Animal Rescue League and Western PA Humane Society Merge
New Organization Will Be One of the Largest Shelters in PA
The boards of directors of the Animal Rescue League Shelter and Wildlife Center (ARL) and the Western PA Humane Society (WPHS) approved a merger of the two animal welfare organizations, effective January 1, 2017. Each board met and voted individually at a meeting on September 29, 2016. The merger will result in a new organization that will be one of the largest open-door shelters in Pennsylvania.
“Over the years, the Animal Rescue League Shelter and Wildlife Center and the Western PA Humane Society have become more alike with regard to philosophies on animal welfare and the programs and services we offer,” says Joseph Vater, President of the Board of Directors, Animal Rescue League. “A merged organization will provide greater efficiency in animal care processes, staff training and bringing best practices to one organization. We will be able to save more animals and serve more animals.”
Dan Rossi, currently the Executive Director of the ARL, will be the CEO of the merged organization, and Hala Nuemah, currently the Managing Director of the Humane Society, will serve as Chief Administrative Officer of the new organization. David Grubman, currently President of the Board of Directors of the Western PA Humane Society, will be President of the new Board of Directors.
“Our two organizations have a long history of collaboration,” Grubman says. “Now, by building on the strengths of each group, we will create a singular, more powerful voice that will enhance our outreach to the western PA region. It will be beneficial to adoptions, animal care, animal control and fundraising.”
With the merger, the locations of each organization will remain open. Business continues as usual at every location.
WPHS is located on the North Side, and ARL expects to move by year end from its current location to its new facility, both in the East End. ARL’s Wildlife Rehabilitation Center in Verona also will remain open. No programs will be eliminated as a result of the merger, and staff reductions are not anticipated.
Work will begin immediately on the integration of the two organizations. “We have a lot of details to work out,” says Rossi, “but we will be launching this new organization with a talented, compassionate staff and a phenomenal group of volunteers. We’re excited about the expanded capacity and potential and the broad array of programs and services that will be under one organizational umbrella.”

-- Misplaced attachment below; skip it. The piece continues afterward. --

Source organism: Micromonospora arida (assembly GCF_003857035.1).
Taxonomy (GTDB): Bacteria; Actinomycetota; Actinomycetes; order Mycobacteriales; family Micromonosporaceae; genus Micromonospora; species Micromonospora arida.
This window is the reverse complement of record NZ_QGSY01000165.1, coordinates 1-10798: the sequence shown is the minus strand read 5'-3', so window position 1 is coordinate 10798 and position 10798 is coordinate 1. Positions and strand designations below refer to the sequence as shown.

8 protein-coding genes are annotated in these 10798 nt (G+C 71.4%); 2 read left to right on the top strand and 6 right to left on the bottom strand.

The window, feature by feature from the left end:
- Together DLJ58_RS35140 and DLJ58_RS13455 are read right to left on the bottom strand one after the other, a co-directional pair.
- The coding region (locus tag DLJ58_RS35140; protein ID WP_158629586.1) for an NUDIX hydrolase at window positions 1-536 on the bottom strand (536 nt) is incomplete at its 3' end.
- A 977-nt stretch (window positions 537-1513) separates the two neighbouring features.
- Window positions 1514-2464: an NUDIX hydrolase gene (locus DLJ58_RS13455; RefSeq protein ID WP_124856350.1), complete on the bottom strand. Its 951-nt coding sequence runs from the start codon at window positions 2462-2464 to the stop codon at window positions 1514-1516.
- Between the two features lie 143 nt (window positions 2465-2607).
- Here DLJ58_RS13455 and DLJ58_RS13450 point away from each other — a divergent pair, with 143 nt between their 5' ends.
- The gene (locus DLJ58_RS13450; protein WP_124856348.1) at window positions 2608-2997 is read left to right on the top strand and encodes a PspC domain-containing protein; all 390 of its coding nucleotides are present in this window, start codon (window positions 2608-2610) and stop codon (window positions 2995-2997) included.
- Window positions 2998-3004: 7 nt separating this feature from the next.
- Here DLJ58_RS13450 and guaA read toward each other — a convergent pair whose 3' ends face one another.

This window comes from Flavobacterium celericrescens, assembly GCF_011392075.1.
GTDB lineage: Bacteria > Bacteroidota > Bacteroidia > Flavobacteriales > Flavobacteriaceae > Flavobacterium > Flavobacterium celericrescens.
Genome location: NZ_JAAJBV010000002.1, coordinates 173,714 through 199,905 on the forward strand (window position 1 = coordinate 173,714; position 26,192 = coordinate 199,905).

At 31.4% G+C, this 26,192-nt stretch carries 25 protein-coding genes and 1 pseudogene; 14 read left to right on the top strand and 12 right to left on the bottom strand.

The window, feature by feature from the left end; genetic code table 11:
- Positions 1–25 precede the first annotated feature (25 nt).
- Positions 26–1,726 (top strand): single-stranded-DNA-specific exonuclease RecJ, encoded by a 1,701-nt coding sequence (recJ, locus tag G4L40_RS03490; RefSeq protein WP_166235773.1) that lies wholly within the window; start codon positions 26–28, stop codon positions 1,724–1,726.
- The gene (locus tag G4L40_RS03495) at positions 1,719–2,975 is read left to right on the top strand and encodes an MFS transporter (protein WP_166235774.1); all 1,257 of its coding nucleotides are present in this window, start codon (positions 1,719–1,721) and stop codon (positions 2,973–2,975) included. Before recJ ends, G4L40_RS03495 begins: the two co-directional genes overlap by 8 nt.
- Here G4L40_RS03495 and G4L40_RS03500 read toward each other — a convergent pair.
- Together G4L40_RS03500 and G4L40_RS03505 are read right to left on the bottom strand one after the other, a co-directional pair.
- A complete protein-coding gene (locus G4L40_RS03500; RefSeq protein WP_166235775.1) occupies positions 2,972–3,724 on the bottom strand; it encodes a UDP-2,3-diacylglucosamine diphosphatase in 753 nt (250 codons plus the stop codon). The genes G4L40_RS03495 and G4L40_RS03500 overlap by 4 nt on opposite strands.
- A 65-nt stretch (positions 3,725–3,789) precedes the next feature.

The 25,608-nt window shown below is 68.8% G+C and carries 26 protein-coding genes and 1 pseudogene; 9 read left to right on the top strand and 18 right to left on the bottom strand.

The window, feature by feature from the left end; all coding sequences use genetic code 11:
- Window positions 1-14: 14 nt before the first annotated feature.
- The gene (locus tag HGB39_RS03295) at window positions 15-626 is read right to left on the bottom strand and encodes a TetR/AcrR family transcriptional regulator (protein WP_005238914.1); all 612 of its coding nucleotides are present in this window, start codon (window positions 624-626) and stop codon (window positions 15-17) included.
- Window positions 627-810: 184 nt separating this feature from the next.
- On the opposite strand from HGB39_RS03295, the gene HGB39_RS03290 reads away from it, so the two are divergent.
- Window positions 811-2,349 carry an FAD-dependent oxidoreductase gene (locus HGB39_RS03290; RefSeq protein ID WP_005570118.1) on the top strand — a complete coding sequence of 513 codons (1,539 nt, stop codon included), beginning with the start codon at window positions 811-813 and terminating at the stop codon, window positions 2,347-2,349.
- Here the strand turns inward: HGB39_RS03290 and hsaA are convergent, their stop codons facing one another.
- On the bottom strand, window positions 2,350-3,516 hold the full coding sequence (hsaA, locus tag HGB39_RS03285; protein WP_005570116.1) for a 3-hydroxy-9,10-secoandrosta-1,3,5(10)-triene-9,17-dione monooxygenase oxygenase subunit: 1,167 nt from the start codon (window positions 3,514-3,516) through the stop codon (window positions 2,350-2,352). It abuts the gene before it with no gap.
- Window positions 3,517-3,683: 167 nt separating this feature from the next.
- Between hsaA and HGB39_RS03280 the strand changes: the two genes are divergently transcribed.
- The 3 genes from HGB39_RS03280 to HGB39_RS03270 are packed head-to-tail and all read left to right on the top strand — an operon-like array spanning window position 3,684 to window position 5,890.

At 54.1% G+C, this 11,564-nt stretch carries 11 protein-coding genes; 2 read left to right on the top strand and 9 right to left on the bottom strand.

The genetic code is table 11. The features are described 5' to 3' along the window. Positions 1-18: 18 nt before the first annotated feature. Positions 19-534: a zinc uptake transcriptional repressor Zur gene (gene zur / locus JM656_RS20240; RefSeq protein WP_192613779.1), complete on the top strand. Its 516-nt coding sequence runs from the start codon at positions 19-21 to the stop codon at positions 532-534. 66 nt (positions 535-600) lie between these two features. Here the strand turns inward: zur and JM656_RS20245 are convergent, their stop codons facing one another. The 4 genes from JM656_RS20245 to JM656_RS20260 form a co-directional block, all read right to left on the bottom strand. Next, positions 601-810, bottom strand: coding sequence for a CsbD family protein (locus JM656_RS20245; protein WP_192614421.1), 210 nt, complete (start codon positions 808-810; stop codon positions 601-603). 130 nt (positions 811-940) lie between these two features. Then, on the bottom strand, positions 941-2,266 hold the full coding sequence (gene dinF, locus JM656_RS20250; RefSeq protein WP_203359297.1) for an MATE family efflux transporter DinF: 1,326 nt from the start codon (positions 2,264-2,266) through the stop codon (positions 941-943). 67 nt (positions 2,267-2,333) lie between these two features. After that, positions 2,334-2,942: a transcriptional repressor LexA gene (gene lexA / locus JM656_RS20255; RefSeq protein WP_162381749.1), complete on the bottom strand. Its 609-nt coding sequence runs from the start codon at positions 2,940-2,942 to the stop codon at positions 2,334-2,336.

About the Animal Rescue League Shelter and Wildlife Center (www.animalrescue.org):
The Animal Rescue League’s mission is to provide temporary shelter, food, medical attention, and comfort to all abandoned, neglected, and injured animals brought to us by the community; to restore lost animals to their owners or seek new homes for them, and to educate the public about the humane care of animals with a goal of reducing overpopulation.
About the Western PA Humane Society (www.wpahumane.com):
The mission of the Western Pennsylvania Humane Society is to provide the most comprehensive, compassionate and humane services to enhance the lives of companion animals for families and the community; to educate and to prevent the cruelty of all animals in the region we serve.
Both the Animal Rescue League and the Western Pennsylvania Humane Society recognize that, after our long histories as separate institutions, our merger will raise many questions among our supportive community of donors and volunteers. Please read the following FAQ for more details.
Q: Will jobs be lost?
A: Due to open positions at each organization and the opening of the expanded facility in the East End, we do not anticipate layoffs. We will evaluate the combined organizations as we move forward and determine if any changes should be made within the organizational structure.
It should be noted that the organizations are not reducing programs or animal capacity; together we become one larger organization. This is a time of growth for a newly created organization.
Q: Will the locations change?
A: Currently, the Humane Society operates a facility on the North Side of Pittsburgh (adoptions, behavior/learning center, and a low cost clinic).
The Animal Rescue League is completing a new 35,200 sq. ft. facility in the East End area of Pittsburgh. Services will include adoptions, a low cost clinic, behavior and training. The Animal Rescue League also operates a Wildlife Rehabilitation Center and Pet Cemetery in Verona, PA.
All of these facilities will remain in operation. We will be evaluating the specific programs at the various locations as we move forward.
Q: Will staff be transferred?
A: Starting January 1, both facilities will be ‘our’ facilities, not ‘ours’ or ‘theirs.’ It is possible that staff will be asked to work from a different location, but we will not know that until the integration plan has been developed.
Q: What about salary and benefits?
A: Salaries will not be affected by the merger. The benefits packages will be analyzed to ensure that all staff receive equitable benefits.
Q: Will this mean staff will be working more or doing things outside their job description?